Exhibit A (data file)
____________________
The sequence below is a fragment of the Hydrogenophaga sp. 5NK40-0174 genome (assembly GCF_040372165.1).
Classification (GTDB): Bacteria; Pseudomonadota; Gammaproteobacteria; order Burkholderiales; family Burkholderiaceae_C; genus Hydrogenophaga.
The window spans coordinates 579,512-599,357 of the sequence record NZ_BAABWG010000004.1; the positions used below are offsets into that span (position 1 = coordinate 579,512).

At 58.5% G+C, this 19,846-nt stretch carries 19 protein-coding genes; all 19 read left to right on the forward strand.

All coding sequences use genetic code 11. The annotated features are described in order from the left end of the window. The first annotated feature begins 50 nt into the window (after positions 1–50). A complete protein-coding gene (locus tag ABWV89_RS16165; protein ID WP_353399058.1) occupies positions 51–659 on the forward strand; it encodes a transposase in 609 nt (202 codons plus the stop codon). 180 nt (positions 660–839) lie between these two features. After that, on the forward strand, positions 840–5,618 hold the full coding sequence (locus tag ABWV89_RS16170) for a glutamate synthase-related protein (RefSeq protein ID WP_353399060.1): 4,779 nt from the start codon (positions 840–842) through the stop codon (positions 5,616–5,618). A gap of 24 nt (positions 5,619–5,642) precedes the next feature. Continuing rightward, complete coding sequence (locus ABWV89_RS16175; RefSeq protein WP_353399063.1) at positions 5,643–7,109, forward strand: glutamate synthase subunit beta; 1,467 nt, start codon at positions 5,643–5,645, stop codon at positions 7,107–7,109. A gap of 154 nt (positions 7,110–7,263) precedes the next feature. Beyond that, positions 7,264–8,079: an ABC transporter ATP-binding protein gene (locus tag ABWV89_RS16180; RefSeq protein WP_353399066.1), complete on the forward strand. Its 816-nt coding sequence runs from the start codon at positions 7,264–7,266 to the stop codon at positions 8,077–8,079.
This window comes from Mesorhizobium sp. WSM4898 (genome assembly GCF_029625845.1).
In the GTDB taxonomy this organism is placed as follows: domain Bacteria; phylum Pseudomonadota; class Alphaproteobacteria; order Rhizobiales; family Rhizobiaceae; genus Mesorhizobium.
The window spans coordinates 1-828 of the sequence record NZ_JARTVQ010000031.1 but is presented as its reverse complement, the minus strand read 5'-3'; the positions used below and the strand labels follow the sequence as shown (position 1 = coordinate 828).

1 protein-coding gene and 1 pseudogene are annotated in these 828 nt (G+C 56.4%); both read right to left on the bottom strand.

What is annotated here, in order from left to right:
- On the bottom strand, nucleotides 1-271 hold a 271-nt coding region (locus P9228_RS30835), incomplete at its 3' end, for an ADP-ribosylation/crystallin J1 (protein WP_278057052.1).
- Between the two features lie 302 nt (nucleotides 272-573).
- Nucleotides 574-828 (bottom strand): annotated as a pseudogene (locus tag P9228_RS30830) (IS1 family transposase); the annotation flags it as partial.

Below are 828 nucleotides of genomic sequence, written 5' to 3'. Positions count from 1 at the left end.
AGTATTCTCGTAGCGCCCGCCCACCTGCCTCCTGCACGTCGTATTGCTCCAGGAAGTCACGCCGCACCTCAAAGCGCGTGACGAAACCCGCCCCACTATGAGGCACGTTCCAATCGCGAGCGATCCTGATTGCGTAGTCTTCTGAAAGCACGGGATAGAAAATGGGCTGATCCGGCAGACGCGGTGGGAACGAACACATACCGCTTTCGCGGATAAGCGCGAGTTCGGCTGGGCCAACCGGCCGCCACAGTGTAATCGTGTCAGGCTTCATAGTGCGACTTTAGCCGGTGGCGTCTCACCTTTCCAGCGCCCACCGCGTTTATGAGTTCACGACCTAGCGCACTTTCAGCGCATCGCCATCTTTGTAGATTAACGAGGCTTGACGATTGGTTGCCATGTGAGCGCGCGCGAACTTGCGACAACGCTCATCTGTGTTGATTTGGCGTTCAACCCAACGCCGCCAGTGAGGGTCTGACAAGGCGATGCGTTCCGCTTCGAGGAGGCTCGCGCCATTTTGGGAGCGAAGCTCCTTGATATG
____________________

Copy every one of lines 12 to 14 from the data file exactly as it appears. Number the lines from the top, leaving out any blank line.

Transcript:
- Between the two features lie 302 nt (nucleotides 272-573).
- Nucleotides 574-828 (bottom strand): annotated as a pseudogene (locus tag P9228_RS30830) (IS1 family transposase); the annotation flags it as partial.

Below are 828 nucleotides of genomic sequence, written 5' to 3'. Positions count from 1 at the left end.